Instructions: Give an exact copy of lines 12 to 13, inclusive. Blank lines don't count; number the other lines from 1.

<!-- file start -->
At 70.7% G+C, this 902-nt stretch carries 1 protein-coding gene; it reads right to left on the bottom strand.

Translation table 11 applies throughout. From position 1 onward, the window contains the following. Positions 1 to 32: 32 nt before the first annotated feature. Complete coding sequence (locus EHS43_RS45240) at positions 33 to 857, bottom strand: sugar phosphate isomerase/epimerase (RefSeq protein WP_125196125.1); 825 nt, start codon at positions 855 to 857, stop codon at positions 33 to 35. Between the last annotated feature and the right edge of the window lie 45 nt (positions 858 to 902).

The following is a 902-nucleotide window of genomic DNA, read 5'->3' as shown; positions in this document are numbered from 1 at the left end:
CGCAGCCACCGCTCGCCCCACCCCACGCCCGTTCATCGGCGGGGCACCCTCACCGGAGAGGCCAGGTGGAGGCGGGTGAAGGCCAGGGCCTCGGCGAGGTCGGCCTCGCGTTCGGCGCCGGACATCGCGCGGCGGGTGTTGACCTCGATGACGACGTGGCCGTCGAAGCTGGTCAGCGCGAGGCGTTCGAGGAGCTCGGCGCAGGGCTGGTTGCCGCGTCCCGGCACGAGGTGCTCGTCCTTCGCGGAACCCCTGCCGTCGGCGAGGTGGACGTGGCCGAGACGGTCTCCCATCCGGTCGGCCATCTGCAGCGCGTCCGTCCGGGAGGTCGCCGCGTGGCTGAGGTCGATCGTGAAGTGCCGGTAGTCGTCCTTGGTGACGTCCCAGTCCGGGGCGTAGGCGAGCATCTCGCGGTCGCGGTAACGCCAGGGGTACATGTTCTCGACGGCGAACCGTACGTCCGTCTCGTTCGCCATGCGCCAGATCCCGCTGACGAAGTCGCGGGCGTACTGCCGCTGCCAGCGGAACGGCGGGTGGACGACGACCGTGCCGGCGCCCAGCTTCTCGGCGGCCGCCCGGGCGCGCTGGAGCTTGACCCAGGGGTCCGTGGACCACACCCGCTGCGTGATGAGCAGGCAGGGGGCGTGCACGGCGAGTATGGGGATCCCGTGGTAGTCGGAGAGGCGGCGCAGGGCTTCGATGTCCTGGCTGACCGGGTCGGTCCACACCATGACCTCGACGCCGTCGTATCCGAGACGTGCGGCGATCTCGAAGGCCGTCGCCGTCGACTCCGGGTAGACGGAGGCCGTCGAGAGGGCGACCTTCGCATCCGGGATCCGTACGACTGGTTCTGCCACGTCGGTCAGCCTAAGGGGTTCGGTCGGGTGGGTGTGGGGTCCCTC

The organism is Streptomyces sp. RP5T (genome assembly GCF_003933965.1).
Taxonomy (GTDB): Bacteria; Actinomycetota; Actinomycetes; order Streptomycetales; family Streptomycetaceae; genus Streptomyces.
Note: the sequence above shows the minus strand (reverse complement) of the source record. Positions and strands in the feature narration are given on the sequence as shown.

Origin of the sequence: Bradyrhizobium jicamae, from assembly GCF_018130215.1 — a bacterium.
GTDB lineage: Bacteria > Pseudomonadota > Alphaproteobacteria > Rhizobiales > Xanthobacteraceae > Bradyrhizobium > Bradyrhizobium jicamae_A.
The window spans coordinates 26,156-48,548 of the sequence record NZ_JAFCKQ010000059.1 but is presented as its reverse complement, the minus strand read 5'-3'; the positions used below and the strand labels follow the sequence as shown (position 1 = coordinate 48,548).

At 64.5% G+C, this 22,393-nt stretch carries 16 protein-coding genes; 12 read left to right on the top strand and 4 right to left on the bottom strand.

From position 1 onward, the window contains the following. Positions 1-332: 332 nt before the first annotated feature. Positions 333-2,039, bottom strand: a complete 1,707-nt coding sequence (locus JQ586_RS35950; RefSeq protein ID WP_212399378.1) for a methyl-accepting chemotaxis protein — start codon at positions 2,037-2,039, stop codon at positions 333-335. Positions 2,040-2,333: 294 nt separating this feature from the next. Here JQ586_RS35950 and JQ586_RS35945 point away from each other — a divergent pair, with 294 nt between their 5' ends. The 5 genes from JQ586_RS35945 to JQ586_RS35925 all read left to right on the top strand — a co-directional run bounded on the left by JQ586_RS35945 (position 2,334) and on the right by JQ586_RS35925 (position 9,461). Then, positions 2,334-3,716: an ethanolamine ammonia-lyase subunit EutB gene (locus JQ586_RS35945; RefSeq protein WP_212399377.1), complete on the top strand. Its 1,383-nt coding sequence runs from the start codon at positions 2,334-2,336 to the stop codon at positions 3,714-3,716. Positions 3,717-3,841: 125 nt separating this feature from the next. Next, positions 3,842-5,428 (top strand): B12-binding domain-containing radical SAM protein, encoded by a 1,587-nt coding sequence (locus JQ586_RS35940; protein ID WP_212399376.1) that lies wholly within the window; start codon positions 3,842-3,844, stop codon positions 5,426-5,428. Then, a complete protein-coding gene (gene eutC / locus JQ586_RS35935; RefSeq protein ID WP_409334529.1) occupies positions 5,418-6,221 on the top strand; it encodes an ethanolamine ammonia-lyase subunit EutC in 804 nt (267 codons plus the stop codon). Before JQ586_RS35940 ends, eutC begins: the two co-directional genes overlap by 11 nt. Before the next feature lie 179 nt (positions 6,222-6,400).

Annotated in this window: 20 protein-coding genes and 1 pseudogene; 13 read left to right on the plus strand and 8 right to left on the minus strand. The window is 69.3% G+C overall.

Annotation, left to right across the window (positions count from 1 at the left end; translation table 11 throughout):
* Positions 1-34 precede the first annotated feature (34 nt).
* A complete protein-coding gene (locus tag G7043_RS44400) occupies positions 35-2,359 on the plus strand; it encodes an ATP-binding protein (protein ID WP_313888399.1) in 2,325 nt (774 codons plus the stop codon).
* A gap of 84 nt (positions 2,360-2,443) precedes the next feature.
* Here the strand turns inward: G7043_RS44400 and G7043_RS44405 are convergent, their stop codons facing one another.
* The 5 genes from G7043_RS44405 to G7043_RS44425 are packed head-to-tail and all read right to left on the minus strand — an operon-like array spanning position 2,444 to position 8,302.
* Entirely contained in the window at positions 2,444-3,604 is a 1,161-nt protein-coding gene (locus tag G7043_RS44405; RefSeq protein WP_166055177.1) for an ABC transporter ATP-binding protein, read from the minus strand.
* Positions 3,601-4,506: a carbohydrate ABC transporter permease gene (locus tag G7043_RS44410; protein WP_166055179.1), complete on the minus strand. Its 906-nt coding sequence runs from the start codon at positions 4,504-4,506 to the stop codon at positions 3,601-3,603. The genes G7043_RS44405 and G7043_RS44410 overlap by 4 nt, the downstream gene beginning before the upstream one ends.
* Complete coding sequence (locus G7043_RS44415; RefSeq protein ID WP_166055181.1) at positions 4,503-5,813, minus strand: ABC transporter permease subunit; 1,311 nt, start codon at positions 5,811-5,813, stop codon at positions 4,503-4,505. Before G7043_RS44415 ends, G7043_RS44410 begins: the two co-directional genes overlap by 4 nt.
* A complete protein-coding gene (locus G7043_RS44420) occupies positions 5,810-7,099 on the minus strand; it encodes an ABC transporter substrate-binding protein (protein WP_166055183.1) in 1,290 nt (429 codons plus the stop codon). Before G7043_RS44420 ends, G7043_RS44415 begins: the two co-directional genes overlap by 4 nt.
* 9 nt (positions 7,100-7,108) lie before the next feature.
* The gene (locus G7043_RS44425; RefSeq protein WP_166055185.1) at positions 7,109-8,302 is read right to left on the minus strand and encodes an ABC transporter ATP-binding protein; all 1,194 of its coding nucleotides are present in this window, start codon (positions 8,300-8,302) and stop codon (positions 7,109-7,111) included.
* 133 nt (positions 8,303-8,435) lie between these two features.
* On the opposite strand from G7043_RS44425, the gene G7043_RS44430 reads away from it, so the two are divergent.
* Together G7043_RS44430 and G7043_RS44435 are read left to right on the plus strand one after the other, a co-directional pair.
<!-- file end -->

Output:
From position 1 onward, the window contains the following. Positions 1-332: 332 nt before the first annotated feature. Positions 333-2,039, bottom strand: a complete 1,707-nt coding sequence (locus JQ586_RS35950; RefSeq protein ID WP_212399378.1) for a methyl-accepting chemotaxis protein — start codon at positions 2,037-2,039, stop codon at positions 333-335. Positions 2,040-2,333: 294 nt separating this feature from the next. Here JQ586_RS35950 and JQ586_RS35945 point away from each other — a divergent pair, with 294 nt between their 5' ends. The 5 genes from JQ586_RS35945 to JQ586_RS35925 all read left to right on the top strand — a co-directional run bounded on the left by JQ586_RS35945 (position 2,334) and on the right by JQ586_RS35925 (position 9,461). Then, positions 2,334-3,716: an ethanolamine ammonia-lyase subunit EutB gene (locus JQ586_RS35945; RefSeq protein WP_212399377.1), complete on the top strand. Its 1,383-nt coding sequence runs from the start codon at positions 2,334-2,336 to the stop codon at positions 3,714-3,716. Positions 3,717-3,841: 125 nt separating this feature from the next. Next, positions 3,842-5,428 (top strand): B12-binding domain-containing radical SAM protein, encoded by a 1,587-nt coding sequence (locus JQ586_RS35940; protein ID WP_212399376.1) that lies wholly within the window; start codon positions 3,842-3,844, stop codon positions 5,426-5,428. Then, a complete protein-coding gene (gene eutC / locus JQ586_RS35935; RefSeq protein ID WP_409334529.1) occupies positions 5,418-6,221 on the top strand; it encodes an ethanolamine ammonia-lyase subunit EutC in 804 nt (267 codons plus the stop codon). Before JQ586_RS35940 ends, eutC begins: the two co-directional genes overlap by 11 nt. Before the next feature lie 179 nt (positions 6,222-6,400).

Annotated in this window: 20 protein-coding genes and 1 pseudogene; 13 read left to right on the plus strand and 8 right to left on the minus strand. The window is 69.3% G+C overall.